My fellow pro and hobbyist video editors and geeks alike, our prayers have been heard!
Do you remember finding yourself in a situation where you needed to simply edit a couple of clips together regardless of the format they were in? And maybe add a soundtrack, a title or two along the way, as well as do some basic color correction or time warping on the source material?
Here's how it usually goes: you get an idea, either write it down or jump straight into your NLE and get ready to bring it to life.
But then you must be sure to have a full-fledged video editing app on the computer you have access to. And even if you do say, open up your Premiere, Final Cut or DaVinci Resolve, you'll quickly realize that professional NLEs are picky about the formats you need to provide your videos in. Then you find out that you need to transcode a clip or two, save some images in another format...
Now you're questioning this sudden wave of euphoria which came with the idea, and looking for reasons not to keep going and finally...
Nope. Not worth it. I'm outta here!
And that, my friends, is exactly how ideas DIE...
Quietly... In the corners of your mind... Overtaken by a barrage of complications and tedious procedures needed before you can actually get to working on the damn clip.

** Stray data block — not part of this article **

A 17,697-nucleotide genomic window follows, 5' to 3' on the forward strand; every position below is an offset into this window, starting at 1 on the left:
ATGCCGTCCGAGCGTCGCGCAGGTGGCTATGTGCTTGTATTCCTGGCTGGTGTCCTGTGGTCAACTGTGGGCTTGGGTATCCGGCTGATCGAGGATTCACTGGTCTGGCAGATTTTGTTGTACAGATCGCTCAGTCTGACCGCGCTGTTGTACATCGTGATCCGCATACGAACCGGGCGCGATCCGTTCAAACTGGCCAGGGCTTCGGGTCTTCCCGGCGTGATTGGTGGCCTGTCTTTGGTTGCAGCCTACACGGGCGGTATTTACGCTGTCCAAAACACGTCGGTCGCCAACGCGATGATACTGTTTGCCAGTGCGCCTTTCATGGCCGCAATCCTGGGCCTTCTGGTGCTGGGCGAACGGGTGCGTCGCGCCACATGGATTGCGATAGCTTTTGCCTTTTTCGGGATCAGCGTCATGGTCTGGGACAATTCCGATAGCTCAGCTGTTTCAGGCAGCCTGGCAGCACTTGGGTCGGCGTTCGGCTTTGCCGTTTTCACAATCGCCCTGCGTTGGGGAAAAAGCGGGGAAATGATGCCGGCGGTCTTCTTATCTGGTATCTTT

But it doesn't have to be like this!
Yesterday I stumbled upon a couple of quotes in an article, where the author tried to give succinct and generalized definitions to the terms a lot of people throw around in their everyday lives.
Those are "normal users" and "power users".
I loved his take on this topic so much, that I decided to adapt those into English and share it here (the original article was in another language).
Normal users have goals. They achieve those goals. But sometimes they need to expand their abilities to do so.
Power users act the other way around: they expand their abilities to fit the future goals within those.
I strongly believe these don't just describe "computer users" and "geeks", but fit any area of the "real world" as well, be it construction, civil engineering, woodworking, sports – you name it.
They all follow similar principles: